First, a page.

Moreover, unlike appointment television–such as Sex and the City or Survivor, which is often watched in taxing, festive groups– Blind Date tends to be absorbed furtively, guiltily. Solo. "I generally watch it alone," said John Sellers, 30, a Brooklyn resident who used to write for Who Wants To Be a Millionaire. "I’m kind of embarrassed to say that I like it. I did notice a lot of women with fake breasts on it; that’s pretty cool. Just kidding! I don’t like women with fake breasts; I think it’s really, really tacky." Manhattanites who succumb to Blind Date experience a double voyeurism: the simple thrill of watching people make out on camera and the more complex pleasure of seeing an alien dating world, where people go pogo-stick jumping, strawberry picking and take part in other wholesome activities selected by the producers. Then there are the frothy drinks in a very un-New York spacious restaurant, where the couple gets complete privacy in a roomy booth. (That is, if you don’t count the four-person camera crew recording their every move.) "They’re always driving some place," marveled Jenette Restivo, a 27-year-old New Yorker who works for About.com. "We don’t drive anywhere. They’re always going on these fun little jaunts, like race-car driving. The women are always so superficial, so self-centered, everybody is out for self-promotion. The men are always out for one thing, and it shocks me how many times the night ends up in that. I watch that show and say, ‘I don’t want to be part of that culture.’ It’s fun to watch it, but I don’t want to be part of it." Ms. Restivo’s boyfriend, a banker, does not watch Blind Date . "I think it’s a private experience," she said.
"It’s a weird combination of envy and total superiority," said Ms. Saxbe, the Internet recruiter. "A lot of it is just an excuse to look at good-looking young people frolicking around and doing exciting things that, as a young person, I should probably be doing as opposed to watching TV. I always feel a little guilty, because they’re out at nightclubs and having dinner with strangers and stuff like that, and here I am sitting at home on a couch." But, she said, "the show is ridiculous. The excuses that it makes to show especially female flesh–like the episode where she was painting using her breasts. There’s a girl in a bikini in her hot tub at the end of every episode! L.A. is the perfect place for that kind of thing to happen."
But New York? One might expect the Blind Date formula to collapse once transposed to Manhattan, what with its crowded public spaces and pronounced absence of hot tubs. Indeed, in rough cuts of two upcoming New York episodes, the Gotham couples had to fight to be heard in noisy restaurants (Tavern on the Green?), and each couple spent part of the evening at Chelsea Piers, perhaps the city’s most Los Angeles-like venue, with its cavernous, sporty, tacky ambiance. Asked if there was a different flavor to the Manhattan contestants, Mr. Lodge said: "I noticed a lot less … hmmm, what’s the correct word? They’re just more direct, you know. If it wasn’t working out, somebody usually brought that up. In L.A., I’ve seen dates where the girl will totally make out with the guy and then at the end of the date say ‘Oh, I’m not interested.’ In New York, they’re much more direct and to the point." Mr. Garfinkle, the Blind Date producer, said that New York singles make for great copy. "New Yorkers are definitely out there ," he said. "They’re willing to express themselves, and for our show that really works well. With two people who have a strong point of view and a strong attitude, that’s where the best fireworks happen."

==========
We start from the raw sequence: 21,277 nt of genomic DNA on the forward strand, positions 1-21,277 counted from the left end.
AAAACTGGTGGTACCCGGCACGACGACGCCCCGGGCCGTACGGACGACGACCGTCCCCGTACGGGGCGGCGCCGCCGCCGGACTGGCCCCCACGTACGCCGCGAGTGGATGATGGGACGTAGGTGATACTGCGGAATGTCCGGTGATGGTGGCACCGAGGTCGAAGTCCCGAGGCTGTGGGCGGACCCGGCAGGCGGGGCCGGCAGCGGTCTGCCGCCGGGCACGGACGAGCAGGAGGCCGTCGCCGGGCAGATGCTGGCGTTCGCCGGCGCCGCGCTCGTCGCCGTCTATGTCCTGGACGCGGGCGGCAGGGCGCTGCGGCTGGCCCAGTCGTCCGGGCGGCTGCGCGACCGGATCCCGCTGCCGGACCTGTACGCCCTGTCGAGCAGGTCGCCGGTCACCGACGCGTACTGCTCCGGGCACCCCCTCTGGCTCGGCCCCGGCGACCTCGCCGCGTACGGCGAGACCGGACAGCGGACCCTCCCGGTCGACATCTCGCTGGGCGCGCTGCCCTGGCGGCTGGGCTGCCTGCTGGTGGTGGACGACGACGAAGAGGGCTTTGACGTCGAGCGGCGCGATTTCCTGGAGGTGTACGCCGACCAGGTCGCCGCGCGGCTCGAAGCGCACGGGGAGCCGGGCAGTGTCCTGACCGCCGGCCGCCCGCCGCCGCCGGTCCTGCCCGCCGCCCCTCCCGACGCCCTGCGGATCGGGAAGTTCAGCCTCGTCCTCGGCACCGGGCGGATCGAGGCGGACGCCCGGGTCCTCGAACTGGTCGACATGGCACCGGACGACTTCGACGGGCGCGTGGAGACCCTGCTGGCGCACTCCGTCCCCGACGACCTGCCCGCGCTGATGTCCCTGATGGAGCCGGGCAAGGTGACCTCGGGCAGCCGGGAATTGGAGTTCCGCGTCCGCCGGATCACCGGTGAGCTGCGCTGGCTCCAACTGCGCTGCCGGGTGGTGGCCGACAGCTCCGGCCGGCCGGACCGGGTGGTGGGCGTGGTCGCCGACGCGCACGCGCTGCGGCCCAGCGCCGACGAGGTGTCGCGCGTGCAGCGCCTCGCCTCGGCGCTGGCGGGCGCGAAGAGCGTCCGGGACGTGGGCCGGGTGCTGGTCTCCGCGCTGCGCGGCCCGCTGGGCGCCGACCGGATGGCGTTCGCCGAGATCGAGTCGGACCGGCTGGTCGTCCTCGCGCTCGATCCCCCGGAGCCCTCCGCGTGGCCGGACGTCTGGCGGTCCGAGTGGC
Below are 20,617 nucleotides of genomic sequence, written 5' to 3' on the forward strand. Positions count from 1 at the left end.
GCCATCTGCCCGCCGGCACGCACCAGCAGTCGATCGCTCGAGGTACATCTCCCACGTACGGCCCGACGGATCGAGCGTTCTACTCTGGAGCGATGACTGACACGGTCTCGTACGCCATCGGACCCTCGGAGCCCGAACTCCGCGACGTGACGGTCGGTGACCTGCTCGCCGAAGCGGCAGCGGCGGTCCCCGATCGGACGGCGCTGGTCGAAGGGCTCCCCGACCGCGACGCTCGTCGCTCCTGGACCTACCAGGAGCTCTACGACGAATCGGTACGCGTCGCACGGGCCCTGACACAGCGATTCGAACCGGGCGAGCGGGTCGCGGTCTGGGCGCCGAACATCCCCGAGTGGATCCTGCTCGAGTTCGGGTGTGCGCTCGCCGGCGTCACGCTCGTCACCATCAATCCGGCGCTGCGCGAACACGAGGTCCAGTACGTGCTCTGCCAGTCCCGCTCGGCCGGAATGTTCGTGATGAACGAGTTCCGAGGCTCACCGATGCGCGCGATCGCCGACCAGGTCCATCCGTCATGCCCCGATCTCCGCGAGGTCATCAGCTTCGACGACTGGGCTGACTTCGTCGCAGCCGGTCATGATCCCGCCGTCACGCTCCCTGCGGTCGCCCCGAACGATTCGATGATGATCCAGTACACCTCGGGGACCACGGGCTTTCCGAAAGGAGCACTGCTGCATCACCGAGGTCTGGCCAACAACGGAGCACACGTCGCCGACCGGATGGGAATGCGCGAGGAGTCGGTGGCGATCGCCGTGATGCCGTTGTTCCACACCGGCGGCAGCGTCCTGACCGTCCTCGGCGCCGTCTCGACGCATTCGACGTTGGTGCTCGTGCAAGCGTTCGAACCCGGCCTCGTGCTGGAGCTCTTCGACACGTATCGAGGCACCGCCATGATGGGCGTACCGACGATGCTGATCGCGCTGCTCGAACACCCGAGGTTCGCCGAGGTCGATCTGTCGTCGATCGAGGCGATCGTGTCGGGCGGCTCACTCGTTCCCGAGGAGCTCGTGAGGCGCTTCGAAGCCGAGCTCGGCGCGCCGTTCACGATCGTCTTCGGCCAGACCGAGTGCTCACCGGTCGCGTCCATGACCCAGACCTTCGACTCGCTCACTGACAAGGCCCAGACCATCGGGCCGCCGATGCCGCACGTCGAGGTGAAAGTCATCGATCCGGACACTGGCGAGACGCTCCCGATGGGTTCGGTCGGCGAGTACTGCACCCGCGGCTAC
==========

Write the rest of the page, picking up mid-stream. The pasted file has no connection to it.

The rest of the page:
Not every New Yorker has embraced Blind Date . Tad Low, who created Pop-Up Video for VH1, called Blind Date ‘s creators "huge rip-off artists" for poaching his show’s peppily deconstructive technique. "It speaks to a larger issue," said Mr. Low, "which is how derivative and sad all this television is that comes from the West Coast. Like typical sun-stroked Californians, they can’t muster any inventive content at all. I don’t know what’s sadder on that show, the sorry specimens they choose to follow–which, by the way, are mostly hookers and actors; they’re not real people, they’re just people hoping to put a reel together so that they can get an agent–or the on-screen commentary that the show’s writers think is so funny. To me, watching Southern Californians make fun of other Southern Californians is like forcing lobotomized mental patients to take the SAT’s!"
And will the New Yorkers who currently adore the show stay loyal if it starts to poke fun at New Yorkers’ own dating habits, which tend to be more grim and humorless and fraught than the West Coast version? "It’s fun that it’s out in L.A.," said Mr. Sellers. "You can see how dumb the people are out there; they pretty much are all pretty stupid, and they’re all like ‘party people.’ That’s not to say that there aren’t a hell of a lot of dumb people in New York, but …" Mr. Sellers added that he has a girlfriend, but that she doesn’t watch Blind Date . She prefers Law & Order .